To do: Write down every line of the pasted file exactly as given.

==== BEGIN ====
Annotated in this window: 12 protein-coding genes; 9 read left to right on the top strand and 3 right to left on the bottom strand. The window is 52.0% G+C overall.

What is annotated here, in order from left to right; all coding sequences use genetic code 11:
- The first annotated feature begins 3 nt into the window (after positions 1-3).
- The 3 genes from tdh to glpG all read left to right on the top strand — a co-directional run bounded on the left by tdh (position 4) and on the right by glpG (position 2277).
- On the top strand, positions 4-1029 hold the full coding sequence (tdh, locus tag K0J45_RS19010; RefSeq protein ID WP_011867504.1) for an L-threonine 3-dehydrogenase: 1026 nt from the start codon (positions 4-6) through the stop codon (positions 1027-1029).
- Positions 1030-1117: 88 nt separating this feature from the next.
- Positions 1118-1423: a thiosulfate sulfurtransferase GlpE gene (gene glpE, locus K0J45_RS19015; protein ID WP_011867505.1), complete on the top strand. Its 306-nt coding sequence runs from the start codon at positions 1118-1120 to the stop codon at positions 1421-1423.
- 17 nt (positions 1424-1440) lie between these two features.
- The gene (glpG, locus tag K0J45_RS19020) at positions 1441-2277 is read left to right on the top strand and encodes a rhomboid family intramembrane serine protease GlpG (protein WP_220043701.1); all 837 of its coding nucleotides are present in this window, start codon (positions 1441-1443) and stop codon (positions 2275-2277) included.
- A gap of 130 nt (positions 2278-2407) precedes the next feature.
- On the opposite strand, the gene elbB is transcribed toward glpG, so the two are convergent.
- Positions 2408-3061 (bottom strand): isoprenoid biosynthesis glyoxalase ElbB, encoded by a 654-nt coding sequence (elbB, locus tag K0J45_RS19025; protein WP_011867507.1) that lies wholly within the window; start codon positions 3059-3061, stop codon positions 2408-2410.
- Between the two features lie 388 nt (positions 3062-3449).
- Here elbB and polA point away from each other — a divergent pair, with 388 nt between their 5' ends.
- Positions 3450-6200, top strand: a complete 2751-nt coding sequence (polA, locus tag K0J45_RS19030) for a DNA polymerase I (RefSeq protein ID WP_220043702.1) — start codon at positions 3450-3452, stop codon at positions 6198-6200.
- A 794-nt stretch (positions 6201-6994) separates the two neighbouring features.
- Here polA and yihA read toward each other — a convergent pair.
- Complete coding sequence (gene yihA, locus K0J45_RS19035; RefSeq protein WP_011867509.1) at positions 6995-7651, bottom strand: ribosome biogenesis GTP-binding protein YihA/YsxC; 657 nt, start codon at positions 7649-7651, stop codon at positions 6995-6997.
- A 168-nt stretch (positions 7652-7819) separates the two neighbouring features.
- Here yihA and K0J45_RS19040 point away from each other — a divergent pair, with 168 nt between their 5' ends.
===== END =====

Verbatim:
Annotated in this window: 12 protein-coding genes; 9 read left to right on the top strand and 3 right to left on the bottom strand. The window is 52.0% G+C overall.

What is annotated here, in order from left to right; all coding sequences use genetic code 11:
- The first annotated feature begins 3 nt into the window (after positions 1-3).
- The 3 genes from tdh to glpG all read left to right on the top strand — a co-directional run bounded on the left by tdh (position 4) and on the right by glpG (position 2277).
- On the top strand, positions 4-1029 hold the full coding sequence (tdh, locus tag K0J45_RS19010; RefSeq protein ID WP_011867504.1) for an L-threonine 3-dehydrogenase: 1026 nt from the start codon (positions 4-6) through the stop codon (positions 1027-1029).
- Positions 1030-1117: 88 nt separating this feature from the next.
- Positions 1118-1423: a thiosulfate sulfurtransferase GlpE gene (gene glpE, locus K0J45_RS19015; protein ID WP_011867505.1), complete on the top strand. Its 306-nt coding sequence runs from the start codon at positions 1118-1120 to the stop codon at positions 1421-1423.
- 17 nt (positions 1424-1440) lie between these two features.
- The gene (glpG, locus tag K0J45_RS19020) at positions 1441-2277 is read left to right on the top strand and encodes a rhomboid family intramembrane serine protease GlpG (protein WP_220043701.1); all 837 of its coding nucleotides are present in this window, start codon (positions 1441-1443) and stop codon (positions 2275-2277) included.
- A gap of 130 nt (positions 2278-2407) precedes the next feature.
- On the opposite strand, the gene elbB is transcribed toward glpG, so the two are convergent.
- Positions 2408-3061 (bottom strand): isoprenoid biosynthesis glyoxalase ElbB, encoded by a 654-nt coding sequence (elbB, locus tag K0J45_RS19025; protein WP_011867507.1) that lies wholly within the window; start codon positions 3059-3061, stop codon positions 2408-2410.
- Between the two features lie 388 nt (positions 3062-3449).
- Here elbB and polA point away from each other — a divergent pair, with 388 nt between their 5' ends.
- Positions 3450-6200, top strand: a complete 2751-nt coding sequence (polA, locus tag K0J45_RS19030) for a DNA polymerase I (RefSeq protein ID WP_220043702.1) — start codon at positions 3450-3452, stop codon at positions 6198-6200.
- A 794-nt stretch (positions 6201-6994) separates the two neighbouring features.
- Here polA and yihA read toward each other — a convergent pair.
- Complete coding sequence (gene yihA, locus K0J45_RS19035; RefSeq protein WP_011867509.1) at positions 6995-7651, bottom strand: ribosome biogenesis GTP-binding protein YihA/YsxC; 657 nt, start codon at positions 7649-7651, stop codon at positions 6995-6997.
- A 168-nt stretch (positions 7652-7819) separates the two neighbouring features.
- Here yihA and K0J45_RS19040 point away from each other — a divergent pair, with 168 nt between their 5' ends.